One should also note most carefully that from the words of this commandment some of the fathers drew the opinion that the love here prescribed begins with oneself, because, as they say, love of oneself is prescribed as the rule according to which you should love your neighbor.

I used to think about these things in an effort to understand them, but the exertion is useless. I shall not decide in advance for anyone but shall make bold to set forth my own opinion. I understand this commandment in the following way: It commends love only of one’s neighbor, not love of oneself. In the first place, because love of oneself is in everyone inherently. Secondly, because if Paul had meant this to be the sequence, he would have said: “You shall love yourself, and your neighbor as yourself.” But now he says: “You shall love your neighbor as yourself,” that is, just as you already love yourself, without any commandment. But in I Cor. 13:5 the apostle Paul, too, ascribes this quality to love that it does not look for its own advantage, since it completely renounces love of oneself. Christ commands that one deny oneself and hate one’s own life (cf. Mark 8:34 f.). And Phil. 2:4 says c1early: “Let each of you look not only to his own interests but also to the interests of others.” Finally, if a man had the right kind of love of himself, he would no longer be in need of the grace of God, because the same love, if it is the right kind, loves both oneself and one’s neighbor; for this commandment demands the same love, not another love. But, as I have said, the commandment presupposes that a man loves himself. And when Christ says in Matt. 7:12: “Whatever you wish that men would do to you,” He is certainly declaring that affection and love of self are already present in them; and, as is obvious, He is not commanding it in this passage either. Therefore, as I have said, according to the opinion I make bold to have, the commandment seems to be speaking of the perverse love because of which everyone, forgetful of his neighbor, looks only to his own interests. This, on the other hand, becomes the right kind of love when one forgets oneself and serves only one’s neighbor.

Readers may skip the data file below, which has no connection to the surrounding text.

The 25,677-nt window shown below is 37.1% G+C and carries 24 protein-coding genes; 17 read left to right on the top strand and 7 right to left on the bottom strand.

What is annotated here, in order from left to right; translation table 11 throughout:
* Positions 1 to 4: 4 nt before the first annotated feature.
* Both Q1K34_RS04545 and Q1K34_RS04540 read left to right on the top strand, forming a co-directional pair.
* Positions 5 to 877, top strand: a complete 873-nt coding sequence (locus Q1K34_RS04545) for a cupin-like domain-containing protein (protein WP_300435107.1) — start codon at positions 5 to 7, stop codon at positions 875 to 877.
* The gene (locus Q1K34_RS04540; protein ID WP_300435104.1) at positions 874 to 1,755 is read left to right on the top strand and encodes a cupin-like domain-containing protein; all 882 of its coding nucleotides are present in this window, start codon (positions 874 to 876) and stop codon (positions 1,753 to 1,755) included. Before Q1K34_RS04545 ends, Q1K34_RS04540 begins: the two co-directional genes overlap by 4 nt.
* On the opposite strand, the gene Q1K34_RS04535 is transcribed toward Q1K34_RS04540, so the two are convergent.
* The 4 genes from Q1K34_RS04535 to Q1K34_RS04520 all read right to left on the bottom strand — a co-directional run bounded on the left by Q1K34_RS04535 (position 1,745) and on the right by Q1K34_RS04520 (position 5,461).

Luther's Works, vol. 27: Lectures on Galatians, Ga 5:14, page 354.